Saturday, December 02, 2006

An article in the Washington Post Express newspaper this past Wednesday (November 30th) caught my eye: it noted that a District Court judge had ruled that American currency discriminates against the blind, because all denominations look and feel the same. The judge didn't tell the Treasury Department how to fix the "problem," but did tell it to come up with ways for blind people to tell bills of various denominations apart.

Of course, where you stand on any issue depends on how that issue affects you. Since I'm not blind (although woefully nearsighted), I think this is a silly issue that distracts attention and resources from more important problems that affect more people.

At a time when our education system is underfunded and teachers underpaid, when we're mired in a dreadful war in Iraq, when pollution threatens our environment, when unchecked illegal immigration threatens the very nature of America, when intolerant militant Islam seeks to turn the clock back a thousand years to an imagined paradise, I don't think that whether a hundred-dollar bill is larger or differently-colored or of a different texture than a twenty is particularly important.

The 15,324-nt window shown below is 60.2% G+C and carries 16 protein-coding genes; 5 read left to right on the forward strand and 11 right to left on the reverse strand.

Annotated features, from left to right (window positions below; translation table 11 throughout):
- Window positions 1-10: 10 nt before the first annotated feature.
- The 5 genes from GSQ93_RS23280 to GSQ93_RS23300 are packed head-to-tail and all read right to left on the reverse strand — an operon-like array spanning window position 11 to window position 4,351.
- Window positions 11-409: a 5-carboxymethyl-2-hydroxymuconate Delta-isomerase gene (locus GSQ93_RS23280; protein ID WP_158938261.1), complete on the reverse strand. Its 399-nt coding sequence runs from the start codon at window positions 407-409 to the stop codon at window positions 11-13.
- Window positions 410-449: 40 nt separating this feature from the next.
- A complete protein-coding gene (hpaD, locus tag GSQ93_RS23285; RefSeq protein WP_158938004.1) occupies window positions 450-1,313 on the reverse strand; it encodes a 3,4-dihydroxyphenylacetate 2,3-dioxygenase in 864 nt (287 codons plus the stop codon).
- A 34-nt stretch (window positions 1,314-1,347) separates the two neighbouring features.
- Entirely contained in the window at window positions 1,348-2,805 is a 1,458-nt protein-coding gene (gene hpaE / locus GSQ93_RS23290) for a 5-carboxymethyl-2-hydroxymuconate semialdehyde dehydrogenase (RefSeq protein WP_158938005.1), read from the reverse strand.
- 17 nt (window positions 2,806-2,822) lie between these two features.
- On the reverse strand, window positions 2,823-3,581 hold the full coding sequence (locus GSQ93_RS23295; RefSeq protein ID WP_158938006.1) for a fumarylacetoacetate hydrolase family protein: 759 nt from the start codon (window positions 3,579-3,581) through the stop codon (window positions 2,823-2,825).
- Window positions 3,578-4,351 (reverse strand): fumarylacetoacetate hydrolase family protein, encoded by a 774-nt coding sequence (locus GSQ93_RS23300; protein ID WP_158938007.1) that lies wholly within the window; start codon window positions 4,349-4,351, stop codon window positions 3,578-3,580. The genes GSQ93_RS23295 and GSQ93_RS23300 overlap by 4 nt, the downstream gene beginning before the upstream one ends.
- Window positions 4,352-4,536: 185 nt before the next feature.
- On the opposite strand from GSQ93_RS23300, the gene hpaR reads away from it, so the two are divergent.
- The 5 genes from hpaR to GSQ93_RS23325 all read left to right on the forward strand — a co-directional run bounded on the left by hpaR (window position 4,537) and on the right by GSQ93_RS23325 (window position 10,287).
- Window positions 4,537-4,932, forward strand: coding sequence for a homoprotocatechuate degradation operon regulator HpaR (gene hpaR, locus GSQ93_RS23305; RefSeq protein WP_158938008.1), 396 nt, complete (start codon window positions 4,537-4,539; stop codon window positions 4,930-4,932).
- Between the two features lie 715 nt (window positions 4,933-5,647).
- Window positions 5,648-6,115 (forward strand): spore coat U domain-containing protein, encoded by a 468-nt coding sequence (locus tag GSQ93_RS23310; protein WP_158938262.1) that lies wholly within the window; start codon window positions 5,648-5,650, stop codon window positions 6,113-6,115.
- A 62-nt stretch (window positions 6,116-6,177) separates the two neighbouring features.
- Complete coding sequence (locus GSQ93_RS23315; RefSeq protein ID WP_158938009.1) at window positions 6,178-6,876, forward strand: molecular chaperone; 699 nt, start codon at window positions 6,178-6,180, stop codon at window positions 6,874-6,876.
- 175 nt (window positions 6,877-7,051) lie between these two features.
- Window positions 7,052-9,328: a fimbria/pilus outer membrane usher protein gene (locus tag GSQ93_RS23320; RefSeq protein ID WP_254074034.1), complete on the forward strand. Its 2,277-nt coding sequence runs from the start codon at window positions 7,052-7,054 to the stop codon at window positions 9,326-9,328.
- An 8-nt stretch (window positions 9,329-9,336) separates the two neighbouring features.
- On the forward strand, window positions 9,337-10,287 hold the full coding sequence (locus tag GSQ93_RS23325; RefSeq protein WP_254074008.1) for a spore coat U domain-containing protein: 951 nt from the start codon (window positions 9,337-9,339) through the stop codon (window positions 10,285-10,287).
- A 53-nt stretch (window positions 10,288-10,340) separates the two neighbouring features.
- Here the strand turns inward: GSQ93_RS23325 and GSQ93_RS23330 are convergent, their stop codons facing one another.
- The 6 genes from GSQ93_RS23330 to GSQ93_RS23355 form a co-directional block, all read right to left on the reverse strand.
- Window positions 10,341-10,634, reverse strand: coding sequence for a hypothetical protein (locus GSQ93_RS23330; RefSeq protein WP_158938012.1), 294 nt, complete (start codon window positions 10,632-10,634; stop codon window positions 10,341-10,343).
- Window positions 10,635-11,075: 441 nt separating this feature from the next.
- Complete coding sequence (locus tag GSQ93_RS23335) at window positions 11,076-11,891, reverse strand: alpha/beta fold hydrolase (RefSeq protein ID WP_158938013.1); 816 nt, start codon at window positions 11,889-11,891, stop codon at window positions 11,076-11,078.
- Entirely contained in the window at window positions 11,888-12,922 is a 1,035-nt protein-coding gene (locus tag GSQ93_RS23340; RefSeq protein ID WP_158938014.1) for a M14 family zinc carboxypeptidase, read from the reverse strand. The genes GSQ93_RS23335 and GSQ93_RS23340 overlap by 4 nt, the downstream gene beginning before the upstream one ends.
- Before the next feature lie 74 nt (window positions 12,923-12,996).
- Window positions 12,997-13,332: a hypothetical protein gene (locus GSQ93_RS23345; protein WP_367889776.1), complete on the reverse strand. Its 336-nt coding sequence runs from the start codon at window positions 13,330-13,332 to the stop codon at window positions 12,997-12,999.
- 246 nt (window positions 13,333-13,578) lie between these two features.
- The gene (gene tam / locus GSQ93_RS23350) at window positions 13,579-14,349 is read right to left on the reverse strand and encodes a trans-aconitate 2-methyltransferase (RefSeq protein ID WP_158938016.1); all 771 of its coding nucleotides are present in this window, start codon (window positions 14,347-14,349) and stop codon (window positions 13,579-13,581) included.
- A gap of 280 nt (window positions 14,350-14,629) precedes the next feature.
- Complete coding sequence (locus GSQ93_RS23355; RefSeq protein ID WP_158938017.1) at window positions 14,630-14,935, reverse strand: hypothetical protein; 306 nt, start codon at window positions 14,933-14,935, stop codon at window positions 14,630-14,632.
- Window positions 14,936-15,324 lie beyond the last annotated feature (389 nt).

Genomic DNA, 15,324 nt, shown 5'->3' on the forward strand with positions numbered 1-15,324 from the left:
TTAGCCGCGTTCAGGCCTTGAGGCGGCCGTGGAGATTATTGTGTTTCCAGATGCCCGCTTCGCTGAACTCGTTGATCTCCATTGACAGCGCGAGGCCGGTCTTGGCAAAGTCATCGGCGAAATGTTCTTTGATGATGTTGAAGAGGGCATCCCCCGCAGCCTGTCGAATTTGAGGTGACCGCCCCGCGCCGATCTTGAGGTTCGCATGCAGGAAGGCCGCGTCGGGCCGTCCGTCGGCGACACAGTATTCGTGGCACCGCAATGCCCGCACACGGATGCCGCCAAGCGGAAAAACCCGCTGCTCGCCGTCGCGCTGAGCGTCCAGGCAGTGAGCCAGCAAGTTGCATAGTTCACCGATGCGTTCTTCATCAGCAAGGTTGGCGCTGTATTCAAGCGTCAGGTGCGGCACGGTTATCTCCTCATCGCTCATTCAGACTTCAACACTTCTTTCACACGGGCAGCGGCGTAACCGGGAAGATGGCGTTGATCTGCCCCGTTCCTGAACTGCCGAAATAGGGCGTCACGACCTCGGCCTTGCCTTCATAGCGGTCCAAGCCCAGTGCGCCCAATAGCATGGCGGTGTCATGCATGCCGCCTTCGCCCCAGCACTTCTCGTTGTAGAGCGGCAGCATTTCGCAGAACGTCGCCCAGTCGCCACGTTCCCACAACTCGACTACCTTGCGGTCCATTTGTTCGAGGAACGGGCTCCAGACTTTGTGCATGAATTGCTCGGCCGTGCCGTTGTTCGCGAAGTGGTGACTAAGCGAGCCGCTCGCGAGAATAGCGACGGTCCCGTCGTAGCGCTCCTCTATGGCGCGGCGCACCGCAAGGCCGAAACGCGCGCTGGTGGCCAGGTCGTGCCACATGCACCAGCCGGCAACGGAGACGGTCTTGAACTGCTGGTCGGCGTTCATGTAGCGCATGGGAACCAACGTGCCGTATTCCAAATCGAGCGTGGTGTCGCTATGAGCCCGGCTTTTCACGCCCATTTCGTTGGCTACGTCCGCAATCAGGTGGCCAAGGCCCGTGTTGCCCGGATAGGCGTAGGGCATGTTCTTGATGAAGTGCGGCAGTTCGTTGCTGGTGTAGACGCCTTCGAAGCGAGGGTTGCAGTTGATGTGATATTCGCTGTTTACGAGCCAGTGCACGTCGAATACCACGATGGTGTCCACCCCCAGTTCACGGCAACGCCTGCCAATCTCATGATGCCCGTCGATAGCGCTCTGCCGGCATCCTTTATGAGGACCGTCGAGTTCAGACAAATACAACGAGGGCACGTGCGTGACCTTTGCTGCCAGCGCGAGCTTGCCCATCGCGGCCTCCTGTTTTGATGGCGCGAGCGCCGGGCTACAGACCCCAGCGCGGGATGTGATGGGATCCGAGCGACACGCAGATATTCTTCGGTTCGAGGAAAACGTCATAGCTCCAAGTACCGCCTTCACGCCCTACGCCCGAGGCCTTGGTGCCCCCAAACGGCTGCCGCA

Consider the implications of the most commonly mentioned fix: making each denomination bill a different size. Differently-sized bills would require cash register drawers to be reconfigured to hold the various sizes. Vending machines would need to be adapted to accept the assorted bills. Currency presses and cutting machines would have to be redesigned or rebuilt. And the list goes on.

How about a little reality check here? Let's solve the huge problems that affect everyone, and then worry about the smaller problems that, although real, affect a much smaller slice of the population.

Have a good day. More thoughts coming.


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